In a controversial interview broadcast this morning on The Andy Marr Show (tm), leader of the French Front National (FN) Marine le Pen was quizzed on her party’s stance on a variety of issues. In the wake of Combover Crybaby Donald Trump winning the US Presidential Election, there is genuine concern that Ms le Pen might win next year’s French presidential contest, and thus destabilise the EU and even NATO.
Squeaky French finger up the bum time
Ms le Pen was candid in her admission that the FN had been financed, at least partly, by Russian banks. She also claimed that the destabilising influences on Europe came not from Moscow or any of the other Usual Suspects, but were in fact the USA and the EU itself. How the EU, which is a by-word for stability, can be a destabilising influence is an illustration of how the FN has tapped in to “Post-truth politics”.
But it was her worrying support for Vladimir Vladimirovich Putin and his effectively totalitarian régime in Moscow that should have alarm bells ringing both in France and elsewhere in the world. This matches the attitude of Nigel “Thirsty” Farage and many of those in UKIP - as well as The Donald. Farage and Trump have been meeting in Trump’s grotesquely tacky headquarters in New York City.
The Kippers, though, are not like the FN, surely? Farage and his pals have been scrupulous in distancing themselves from Ms le Pen, and she would no doubt confirm this. Or not. Describing Farage’s excuses as “ridiculous”, she told Marr “Sorry, but objectively there is - on the topic of immigration and the European Union - not a hair’s breadth of difference between what Ukip thinks and what the National Front thinks, let’s be truthful”.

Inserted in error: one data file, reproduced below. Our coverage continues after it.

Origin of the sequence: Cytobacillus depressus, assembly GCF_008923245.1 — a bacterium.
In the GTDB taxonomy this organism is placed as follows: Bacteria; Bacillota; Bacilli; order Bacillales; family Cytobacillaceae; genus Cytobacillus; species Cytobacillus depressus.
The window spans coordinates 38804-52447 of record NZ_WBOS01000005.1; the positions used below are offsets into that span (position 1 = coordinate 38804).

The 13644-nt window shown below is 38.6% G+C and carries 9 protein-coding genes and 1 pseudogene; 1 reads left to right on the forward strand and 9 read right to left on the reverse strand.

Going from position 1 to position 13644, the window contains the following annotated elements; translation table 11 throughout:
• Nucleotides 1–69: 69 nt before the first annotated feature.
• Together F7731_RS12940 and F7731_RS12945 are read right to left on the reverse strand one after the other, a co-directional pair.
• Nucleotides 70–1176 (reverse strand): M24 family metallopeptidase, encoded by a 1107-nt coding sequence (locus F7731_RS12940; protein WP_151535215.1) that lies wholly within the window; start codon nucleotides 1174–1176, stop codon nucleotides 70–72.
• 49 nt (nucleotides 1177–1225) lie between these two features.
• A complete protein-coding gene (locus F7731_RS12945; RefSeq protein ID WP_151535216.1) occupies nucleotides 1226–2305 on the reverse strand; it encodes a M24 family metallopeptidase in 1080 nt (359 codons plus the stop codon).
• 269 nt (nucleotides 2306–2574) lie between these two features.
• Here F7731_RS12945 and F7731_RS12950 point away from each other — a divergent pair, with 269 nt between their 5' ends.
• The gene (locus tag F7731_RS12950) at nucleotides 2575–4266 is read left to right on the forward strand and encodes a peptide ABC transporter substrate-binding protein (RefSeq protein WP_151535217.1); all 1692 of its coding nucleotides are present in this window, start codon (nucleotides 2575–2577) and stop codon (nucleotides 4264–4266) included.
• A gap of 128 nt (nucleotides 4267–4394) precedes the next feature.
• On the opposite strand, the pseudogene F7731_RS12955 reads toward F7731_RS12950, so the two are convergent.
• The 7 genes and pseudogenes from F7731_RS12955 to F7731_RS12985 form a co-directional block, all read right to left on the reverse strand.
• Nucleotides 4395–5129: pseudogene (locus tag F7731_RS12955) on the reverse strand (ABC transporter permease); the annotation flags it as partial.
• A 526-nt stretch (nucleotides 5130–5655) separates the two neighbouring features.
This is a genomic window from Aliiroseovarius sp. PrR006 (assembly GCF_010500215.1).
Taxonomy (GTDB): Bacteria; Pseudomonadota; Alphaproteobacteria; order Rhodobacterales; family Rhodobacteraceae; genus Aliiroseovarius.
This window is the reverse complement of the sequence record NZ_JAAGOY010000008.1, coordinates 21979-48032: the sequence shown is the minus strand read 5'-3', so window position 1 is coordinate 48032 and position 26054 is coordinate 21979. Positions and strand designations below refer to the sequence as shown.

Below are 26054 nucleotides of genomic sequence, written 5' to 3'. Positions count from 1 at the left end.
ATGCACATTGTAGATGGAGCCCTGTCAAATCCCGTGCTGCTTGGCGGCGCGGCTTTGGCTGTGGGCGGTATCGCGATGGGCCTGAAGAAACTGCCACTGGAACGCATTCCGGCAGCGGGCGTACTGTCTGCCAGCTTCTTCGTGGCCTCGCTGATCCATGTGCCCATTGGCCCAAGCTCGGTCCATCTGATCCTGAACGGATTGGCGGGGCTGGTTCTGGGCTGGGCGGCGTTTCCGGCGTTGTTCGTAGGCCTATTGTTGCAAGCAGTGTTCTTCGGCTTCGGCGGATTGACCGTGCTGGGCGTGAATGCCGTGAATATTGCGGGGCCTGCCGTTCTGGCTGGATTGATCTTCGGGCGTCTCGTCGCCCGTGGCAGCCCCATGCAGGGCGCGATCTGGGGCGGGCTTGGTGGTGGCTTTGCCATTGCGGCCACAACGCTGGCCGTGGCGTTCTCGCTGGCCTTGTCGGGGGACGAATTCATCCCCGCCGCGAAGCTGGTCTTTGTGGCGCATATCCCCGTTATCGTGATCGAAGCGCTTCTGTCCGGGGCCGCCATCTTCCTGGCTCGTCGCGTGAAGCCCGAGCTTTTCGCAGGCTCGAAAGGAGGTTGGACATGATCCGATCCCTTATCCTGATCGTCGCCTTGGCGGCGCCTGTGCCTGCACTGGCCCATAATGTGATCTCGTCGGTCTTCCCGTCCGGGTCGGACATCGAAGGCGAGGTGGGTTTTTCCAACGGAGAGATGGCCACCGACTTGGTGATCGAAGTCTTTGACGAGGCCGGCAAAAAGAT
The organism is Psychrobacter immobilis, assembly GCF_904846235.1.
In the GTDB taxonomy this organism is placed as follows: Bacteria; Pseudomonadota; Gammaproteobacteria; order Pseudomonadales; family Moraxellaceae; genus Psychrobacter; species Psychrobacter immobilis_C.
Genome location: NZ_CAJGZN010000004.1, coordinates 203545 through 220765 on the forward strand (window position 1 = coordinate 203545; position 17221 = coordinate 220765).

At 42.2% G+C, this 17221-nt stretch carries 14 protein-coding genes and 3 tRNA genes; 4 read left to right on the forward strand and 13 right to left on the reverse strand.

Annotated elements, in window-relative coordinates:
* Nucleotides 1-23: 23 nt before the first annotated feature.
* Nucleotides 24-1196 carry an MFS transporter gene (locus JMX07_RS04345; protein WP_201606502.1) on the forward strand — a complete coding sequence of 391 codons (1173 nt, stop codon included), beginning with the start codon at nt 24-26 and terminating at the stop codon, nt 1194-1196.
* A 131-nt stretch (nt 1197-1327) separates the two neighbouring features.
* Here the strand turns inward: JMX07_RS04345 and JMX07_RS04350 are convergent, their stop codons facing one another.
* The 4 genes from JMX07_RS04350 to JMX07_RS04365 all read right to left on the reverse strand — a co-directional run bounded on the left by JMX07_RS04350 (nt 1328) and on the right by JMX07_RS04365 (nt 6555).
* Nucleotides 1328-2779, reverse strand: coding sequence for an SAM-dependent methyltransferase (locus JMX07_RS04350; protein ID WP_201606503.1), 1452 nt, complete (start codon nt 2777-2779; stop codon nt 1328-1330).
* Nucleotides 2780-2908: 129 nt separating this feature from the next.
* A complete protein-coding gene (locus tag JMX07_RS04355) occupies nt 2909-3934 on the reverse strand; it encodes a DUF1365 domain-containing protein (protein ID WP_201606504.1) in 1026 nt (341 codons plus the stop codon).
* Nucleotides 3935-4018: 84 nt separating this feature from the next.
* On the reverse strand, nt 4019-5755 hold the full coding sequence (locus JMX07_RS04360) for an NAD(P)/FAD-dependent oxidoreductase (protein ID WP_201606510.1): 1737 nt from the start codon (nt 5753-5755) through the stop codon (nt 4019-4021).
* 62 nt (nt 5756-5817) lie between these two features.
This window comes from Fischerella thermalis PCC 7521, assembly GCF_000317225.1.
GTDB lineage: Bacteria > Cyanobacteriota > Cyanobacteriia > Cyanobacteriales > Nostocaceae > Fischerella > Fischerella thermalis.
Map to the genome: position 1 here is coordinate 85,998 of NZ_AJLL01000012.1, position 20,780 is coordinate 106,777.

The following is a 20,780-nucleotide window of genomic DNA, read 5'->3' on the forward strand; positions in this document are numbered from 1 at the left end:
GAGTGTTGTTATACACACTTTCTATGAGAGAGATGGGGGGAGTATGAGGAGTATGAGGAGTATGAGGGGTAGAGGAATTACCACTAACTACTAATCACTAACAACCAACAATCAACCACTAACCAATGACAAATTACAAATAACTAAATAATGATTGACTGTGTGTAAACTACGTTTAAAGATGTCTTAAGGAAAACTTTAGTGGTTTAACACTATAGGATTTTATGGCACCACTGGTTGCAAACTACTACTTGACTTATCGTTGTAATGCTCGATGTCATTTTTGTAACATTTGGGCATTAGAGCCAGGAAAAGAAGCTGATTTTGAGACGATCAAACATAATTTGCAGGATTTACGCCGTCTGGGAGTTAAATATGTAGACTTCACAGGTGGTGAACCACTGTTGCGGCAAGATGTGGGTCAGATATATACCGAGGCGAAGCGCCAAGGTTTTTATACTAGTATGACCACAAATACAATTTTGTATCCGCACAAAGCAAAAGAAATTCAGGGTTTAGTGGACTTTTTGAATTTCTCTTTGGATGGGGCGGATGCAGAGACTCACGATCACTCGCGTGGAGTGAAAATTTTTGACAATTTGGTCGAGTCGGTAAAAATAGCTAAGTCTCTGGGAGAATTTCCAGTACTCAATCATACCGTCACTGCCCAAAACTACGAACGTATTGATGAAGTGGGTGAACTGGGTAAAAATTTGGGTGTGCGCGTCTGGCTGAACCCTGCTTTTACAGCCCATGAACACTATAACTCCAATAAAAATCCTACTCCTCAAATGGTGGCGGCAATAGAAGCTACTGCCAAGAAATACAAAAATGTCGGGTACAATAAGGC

There was more. “Maybe Ukip is trying to counter the demonisation they are victim of by saying, ‘We are the good guys and the National Front are the bad guys’ - they can do so, but I don’t feel obliged to follow this strategy because, frankly, I feel it’s a little bit ridiculous”. UKIP and the FN, the latter with a history of racist and anti-Semitic bigotry, more than a whiff of Islamophobia, and recent Holocaust denial, on the same page.
Think about that, and the FN’s anti-German rhetoric as enunciated by Ms le Pen: “What doesn’t work is when you impose the same drugs on everyone, when clearly, if you will, the different countries are not suffering from the same disease; or that you want everyone to wear the same suit, but the suit will be too small and too big for everyone, except possibly for Germany, as they tailored it”. Don’t look at Russia, look at Germany!
And her excusing of Putin: his kind of politics was “one of reasoned protectionism, looking after the interests of his country, defending his identity”. Threatening the Baltic States and Poland, helping to reduce Syria to rubble, invading Ukraine and annexing Crimea, all the cyber-attacks and campaigns of misinformation, this is “reasoned protectionism”. This is a party that has “not a hair’s breadth of difference” from UKIP.
Think about that the next time Nigel Farage say’s he’s a patriot. Because he is not.